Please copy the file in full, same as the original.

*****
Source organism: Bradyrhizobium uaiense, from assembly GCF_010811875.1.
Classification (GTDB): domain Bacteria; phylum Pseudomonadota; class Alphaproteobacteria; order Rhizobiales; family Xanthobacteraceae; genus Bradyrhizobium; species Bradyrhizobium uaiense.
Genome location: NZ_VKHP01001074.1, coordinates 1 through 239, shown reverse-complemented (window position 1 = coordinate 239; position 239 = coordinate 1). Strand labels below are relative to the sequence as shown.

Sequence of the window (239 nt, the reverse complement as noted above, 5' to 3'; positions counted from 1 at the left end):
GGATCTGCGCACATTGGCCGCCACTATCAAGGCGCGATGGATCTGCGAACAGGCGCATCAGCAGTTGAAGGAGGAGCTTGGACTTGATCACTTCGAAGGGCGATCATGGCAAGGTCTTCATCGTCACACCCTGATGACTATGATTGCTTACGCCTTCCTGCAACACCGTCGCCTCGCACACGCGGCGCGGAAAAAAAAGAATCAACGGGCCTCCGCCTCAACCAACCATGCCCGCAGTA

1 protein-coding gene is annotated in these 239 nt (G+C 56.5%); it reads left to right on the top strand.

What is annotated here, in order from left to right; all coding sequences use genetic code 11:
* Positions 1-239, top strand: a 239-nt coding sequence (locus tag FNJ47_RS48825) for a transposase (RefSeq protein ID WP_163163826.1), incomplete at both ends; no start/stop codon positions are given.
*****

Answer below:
Source organism: Bradyrhizobium uaiense, from assembly GCF_010811875.1.
Classification (GTDB): domain Bacteria; phylum Pseudomonadota; class Alphaproteobacteria; order Rhizobiales; family Xanthobacteraceae; genus Bradyrhizobium; species Bradyrhizobium uaiense.
Genome location: NZ_VKHP01001074.1, coordinates 1 through 239, shown reverse-complemented (window position 1 = coordinate 239; position 239 = coordinate 1). Strand labels below are relative to the sequence as shown.

Sequence of the window (239 nt, the reverse complement as noted above, 5' to 3'; positions counted from 1 at the left end):
GGATCTGCGCACATTGGCCGCCACTATCAAGGCGCGATGGATCTGCGAACAGGCGCATCAGCAGTTGAAGGAGGAGCTTGGACTTGATCACTTCGAAGGGCGATCATGGCAAGGTCTTCATCGTCACACCCTGATGACTATGATTGCTTACGCCTTCCTGCAACACCGTCGCCTCGCACACGCGGCGCGGAAAAAAAAGAATCAACGGGCCTCCGCCTCAACCAACCATGCCCGCAGTA

1 protein-coding gene is annotated in these 239 nt (G+C 56.5%); it reads left to right on the top strand.

What is annotated here, in order from left to right; all coding sequences use genetic code 11:
* Positions 1-239, top strand: a 239-nt coding sequence (locus tag FNJ47_RS48825) for a transposase (RefSeq protein ID WP_163163826.1), incomplete at both ends; no start/stop codon positions are given.